6. ^ Deecher, DC; Beyer, CE; Johnston, G; Bray, J; Shah, S; Abou-Gharbia, M; Andree, TH (August 2006). "Desvenlafaxine succinate: A new serotonin and norepinephrine reuptake inhibitor" (PDF). The Journal of Pharmacology and Experimental Therapeutics 318 (2): 657–665. PMID 16675639. doi:10.1124/jpet.106.103382. 
  7. ^ Roth, BL; Driscol, J (12 January 2011). "PDSP Ki Database". Psychoactive Drug Screening Program (PDSP). University of North Carolina at Chapel Hill and the United States National Institute of Mental Health. Retrieved 9 November 2013. 
  8. ^ "Wyeth Receives Approvable Letter From FDA For Pristiq (Desvenlafaxine Succinate) For The Treatment Of Major Depressive Disorder" (Press release). 2007-01-23. Retrieved 2007-04-04. 
  9. ^ "FDA Approves Pristiq" (Press release). Wyeth. 2008-02-29. Retrieved 2008-02-29.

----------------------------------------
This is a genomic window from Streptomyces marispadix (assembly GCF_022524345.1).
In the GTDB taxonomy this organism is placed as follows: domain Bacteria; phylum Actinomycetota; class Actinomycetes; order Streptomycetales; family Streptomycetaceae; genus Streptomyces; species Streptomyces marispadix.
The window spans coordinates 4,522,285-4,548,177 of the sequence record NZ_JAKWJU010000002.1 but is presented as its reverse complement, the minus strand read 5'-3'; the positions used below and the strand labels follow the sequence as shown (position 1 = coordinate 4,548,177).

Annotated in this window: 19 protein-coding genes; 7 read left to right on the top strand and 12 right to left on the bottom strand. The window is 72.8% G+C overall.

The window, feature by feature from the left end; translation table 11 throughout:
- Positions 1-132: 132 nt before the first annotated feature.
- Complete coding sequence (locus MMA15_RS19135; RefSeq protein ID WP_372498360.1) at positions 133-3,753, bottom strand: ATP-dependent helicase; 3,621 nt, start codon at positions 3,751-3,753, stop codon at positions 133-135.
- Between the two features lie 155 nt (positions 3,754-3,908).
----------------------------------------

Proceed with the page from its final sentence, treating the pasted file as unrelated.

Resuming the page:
10. ^ Health Canada Notice of Compliance - Pristiq. February 4, 2009, retrieved on March 9, 2009.
  11. ^
  12. ^
  13. ^
  14. ^ Thase ME, Kornstein SG, Germain JM, Jiang Q, Guico-Pabia C, Ninan PT (March 2009). "An integrated analysis of the efficacy of desvenlafaxine compared with placebo in patients with major depressive disorder". CNS Spectr 14 (3): 144–54. PMID 19407711. 
  15. ^ Soares CN, Kornstein SG, Thase ME, Jiang Q, Guico-Pabia CJ (October 2009). "Assessing the efficacy of desvenlafaxine for improving functioning and well-being outcome measures in patients with major depressive disorder: a pooled analysis of 9 double-blind, placebo-controlled, 8-week clinical trials". J Clin Psychiatry 70 (10): 1365–71. PMID 19906341. doi:10.4088/JCP.09m05133blu. 

External links